Law and Korra
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Law and Korra

Is the Legend of Korra’s legal system fundamentally flawed?

Law and Korra
OV Guide

The world of Avatar: The Last Airbender and The Legend of Korra may seem like magical places to live. Sure, you have to deal with the occasional villain trying to take over the world, but you also live in a world full of heroes who can bend air, water, earth, and fire to save the day. There is one danger that the Avatar has yet to halt though, and that is the flawed legal system.

In TheLegend of Korra, we first get a peek into the system when the crime lord, Yakone is tried on charges of manipulating people’s bodies using a technique known as blood-bending. The trial features a defending lawyer, a prosecutor, witnesses, and a committee acting as a judge. There is one crucial component missing for a fair trial though: the jury.

Here we see a clear difference between the law of United Republic of Nations and the law of the United States of America. While U.S. law is quite far from perfect, it does provide a far better system than this fictional alternative. According to the U.S. constitution, an individual being tried on criminal charges has a right to a trial by jury. This means the decision of whether or not the individual is guilty within the eyes of the law falls into the hands of a group of citizens who do not come to the case with bias. In Yakone’s trial, we see that the committee of judges takes on the role of jury, and they are certainly not unbiased. We can clearly see beforehand that Aang and Toph had concluded before the trial began that Yakone was guilty, and had themselves overseen his arrest. With a single group acting as judge, jury, and police (at least there’s no executioner), the United Republic of Nations sets itself on a dangerous path.

But is this really a valid concern, you may ask? Sure, Yakone’s trial may not have been exactly “fair,” but he was a hundred percent guilty, and the system in place allowed him to successfully be prosecuted. Where’s the harm if no one ever seen falsely accused of a crime? To answer that question, we have to look at season 2.

Early in the season, Korra’s uncle, Unalaq is taken prisoner by members of the Southern Water Nation for instigating a military takeover of their land. After Korra frees Unalaq and defeats his captors, there are put on trial… alongside Korra’s parents. Korra’s parents were present at a meeting with the captors and are tried as conspirators, and here is where we see the detriments of a trial without a jury. The judge, taking on the role of prosecution and jury, quickly finds Korra’s father guilty, even though there is little evidence to support this view. Unalaq had ordered him to rig the trial against Korra’s father, though if there had been a jury of Southern Water Nation citizens, he would've been less likely to be found guilty.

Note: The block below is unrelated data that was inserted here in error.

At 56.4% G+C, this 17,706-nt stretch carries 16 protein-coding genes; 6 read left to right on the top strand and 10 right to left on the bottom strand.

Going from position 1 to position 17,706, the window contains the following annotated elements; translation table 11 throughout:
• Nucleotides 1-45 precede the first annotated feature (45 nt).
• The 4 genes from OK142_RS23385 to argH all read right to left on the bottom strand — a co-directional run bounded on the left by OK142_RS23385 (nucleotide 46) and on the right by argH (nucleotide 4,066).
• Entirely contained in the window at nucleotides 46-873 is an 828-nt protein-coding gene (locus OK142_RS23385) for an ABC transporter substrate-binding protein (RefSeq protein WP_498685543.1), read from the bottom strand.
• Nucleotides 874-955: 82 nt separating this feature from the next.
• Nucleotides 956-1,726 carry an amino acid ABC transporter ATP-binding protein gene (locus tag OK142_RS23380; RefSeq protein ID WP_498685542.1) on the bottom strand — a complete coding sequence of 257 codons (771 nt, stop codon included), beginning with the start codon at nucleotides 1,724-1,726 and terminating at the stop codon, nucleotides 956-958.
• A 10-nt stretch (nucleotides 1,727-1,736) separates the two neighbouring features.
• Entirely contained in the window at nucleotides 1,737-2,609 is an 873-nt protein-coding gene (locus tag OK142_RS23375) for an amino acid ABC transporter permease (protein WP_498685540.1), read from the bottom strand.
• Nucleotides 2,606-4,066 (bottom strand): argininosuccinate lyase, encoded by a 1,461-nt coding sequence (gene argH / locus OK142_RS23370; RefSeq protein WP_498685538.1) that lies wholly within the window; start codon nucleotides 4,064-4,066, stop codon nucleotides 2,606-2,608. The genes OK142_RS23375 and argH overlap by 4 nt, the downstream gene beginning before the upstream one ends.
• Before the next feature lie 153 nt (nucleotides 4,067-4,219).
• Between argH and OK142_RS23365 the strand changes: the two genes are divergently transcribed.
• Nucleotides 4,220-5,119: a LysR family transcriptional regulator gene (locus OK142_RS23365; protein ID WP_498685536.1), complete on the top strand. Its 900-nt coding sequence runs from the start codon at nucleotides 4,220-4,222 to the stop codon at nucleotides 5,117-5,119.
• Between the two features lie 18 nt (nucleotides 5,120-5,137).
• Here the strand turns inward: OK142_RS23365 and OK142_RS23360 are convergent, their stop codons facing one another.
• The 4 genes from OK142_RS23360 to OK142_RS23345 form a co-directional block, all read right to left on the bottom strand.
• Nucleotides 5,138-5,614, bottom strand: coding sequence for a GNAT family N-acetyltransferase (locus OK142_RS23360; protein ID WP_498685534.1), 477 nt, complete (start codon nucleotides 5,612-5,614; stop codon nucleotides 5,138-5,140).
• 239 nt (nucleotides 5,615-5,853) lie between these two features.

Additionally, by the judge acting as a prosecutor as well, there was no one to keep him in check when questioning the witnesses, such as when he interrupts Korra during her testimony. The defendants also lack a lawyer, to which they are supposed to have the right (at least in United States law). The lack of lawyers is even seen at the beginning of the show, when Korra is arrested in Republic City. When she is questioned by Chief of Police, Lin Beifong. By United States law, an individual under arrest has the right to speak to a lawyer, and does not have to answer questions by the police before being able to speak to one. Sure, things worked out well for Korra, but that’s only because she was friends with City Counsel member, Tenzin.

Perhaps the world of Avatar would be better if the legal system underwent reform, or at the very least, if there was more political debate. Aside from the justice system, there are other flaws to notice in the legal set-up of the Avatar’s world, but to find out about them, you’ll have to wait until part two!

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This article has not been reviewed by Odyssey HQ and solely reflects the ideas and opinions of the creator.
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